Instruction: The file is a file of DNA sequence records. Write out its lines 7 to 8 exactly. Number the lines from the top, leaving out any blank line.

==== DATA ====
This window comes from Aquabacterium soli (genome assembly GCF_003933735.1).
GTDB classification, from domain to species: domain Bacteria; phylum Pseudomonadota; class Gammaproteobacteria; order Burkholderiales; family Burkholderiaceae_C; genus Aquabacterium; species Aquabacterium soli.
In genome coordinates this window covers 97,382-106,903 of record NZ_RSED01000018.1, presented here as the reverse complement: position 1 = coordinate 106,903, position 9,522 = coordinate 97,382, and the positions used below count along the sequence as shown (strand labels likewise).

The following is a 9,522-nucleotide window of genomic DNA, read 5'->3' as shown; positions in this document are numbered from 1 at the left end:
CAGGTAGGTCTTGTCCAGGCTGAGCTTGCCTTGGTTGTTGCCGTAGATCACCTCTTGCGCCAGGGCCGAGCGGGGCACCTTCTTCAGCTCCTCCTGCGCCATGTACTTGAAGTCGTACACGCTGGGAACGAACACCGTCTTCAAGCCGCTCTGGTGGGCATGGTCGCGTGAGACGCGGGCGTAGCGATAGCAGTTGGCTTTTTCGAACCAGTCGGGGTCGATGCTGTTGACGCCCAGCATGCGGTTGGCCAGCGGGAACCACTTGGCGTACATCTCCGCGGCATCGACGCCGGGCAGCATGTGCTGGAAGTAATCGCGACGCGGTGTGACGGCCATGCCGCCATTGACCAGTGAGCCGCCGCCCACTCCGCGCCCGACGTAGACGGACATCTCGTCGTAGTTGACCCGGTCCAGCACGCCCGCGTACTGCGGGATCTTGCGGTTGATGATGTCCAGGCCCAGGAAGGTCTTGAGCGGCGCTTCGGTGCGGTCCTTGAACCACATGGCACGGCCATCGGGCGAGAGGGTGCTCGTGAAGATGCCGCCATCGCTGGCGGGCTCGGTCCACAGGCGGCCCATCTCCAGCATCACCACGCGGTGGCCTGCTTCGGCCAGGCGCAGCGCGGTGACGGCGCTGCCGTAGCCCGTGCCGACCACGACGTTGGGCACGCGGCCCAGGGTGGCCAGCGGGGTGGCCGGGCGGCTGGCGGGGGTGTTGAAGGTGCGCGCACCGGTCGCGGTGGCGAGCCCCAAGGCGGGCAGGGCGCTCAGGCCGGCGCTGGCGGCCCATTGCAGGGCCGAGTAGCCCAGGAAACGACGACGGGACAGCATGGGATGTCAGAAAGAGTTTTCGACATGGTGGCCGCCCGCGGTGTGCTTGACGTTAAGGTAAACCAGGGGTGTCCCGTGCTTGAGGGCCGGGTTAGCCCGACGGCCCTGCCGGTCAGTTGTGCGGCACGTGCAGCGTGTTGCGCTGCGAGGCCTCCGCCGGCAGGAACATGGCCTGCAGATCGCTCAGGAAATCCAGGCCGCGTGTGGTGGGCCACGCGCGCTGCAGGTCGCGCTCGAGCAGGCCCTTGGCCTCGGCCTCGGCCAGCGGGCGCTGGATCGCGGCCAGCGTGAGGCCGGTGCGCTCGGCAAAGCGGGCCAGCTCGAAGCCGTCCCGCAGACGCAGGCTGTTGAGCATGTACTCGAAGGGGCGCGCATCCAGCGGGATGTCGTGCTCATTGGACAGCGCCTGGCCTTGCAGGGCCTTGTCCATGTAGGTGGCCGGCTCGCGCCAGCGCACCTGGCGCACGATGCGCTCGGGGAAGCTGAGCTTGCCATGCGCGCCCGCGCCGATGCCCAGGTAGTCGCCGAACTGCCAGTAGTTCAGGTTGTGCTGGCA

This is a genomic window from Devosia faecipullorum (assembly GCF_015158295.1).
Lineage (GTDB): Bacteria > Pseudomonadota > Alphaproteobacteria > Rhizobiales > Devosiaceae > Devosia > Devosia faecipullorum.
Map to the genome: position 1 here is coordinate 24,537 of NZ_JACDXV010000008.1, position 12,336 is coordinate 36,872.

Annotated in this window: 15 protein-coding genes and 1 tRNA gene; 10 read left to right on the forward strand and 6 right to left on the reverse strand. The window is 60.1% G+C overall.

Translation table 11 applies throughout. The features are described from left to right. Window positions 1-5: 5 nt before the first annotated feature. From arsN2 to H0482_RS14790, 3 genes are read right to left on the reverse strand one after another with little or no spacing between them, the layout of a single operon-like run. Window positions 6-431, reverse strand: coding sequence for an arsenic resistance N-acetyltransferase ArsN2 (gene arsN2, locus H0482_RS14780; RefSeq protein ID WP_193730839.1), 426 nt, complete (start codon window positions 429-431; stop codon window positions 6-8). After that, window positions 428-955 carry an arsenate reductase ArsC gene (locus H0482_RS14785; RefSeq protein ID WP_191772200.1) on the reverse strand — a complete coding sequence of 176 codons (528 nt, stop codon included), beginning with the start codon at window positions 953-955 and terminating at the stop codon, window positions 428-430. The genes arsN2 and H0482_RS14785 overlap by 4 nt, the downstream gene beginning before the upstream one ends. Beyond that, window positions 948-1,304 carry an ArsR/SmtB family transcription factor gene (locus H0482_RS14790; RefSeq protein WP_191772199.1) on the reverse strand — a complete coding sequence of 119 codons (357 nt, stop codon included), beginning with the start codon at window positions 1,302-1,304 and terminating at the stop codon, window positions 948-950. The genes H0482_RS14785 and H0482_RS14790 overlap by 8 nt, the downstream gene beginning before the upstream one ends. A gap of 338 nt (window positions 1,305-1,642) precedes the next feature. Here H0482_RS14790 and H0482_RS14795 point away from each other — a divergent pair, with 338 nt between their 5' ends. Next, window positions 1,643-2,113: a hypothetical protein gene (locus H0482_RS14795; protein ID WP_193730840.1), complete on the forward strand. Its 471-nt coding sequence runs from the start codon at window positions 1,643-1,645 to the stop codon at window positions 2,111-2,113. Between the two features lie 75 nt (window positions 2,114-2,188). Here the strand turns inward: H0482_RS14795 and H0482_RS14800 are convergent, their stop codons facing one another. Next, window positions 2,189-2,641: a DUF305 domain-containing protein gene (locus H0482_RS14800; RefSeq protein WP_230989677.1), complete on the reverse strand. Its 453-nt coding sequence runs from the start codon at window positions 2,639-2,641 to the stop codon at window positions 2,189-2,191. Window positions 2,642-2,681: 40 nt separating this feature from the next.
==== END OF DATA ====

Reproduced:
Lineage (GTDB): Bacteria > Pseudomonadota > Alphaproteobacteria > Rhizobiales > Devosiaceae > Devosia > Devosia faecipullorum.
Map to the genome: position 1 here is coordinate 24,537 of NZ_JACDXV010000008.1, position 12,336 is coordinate 36,872.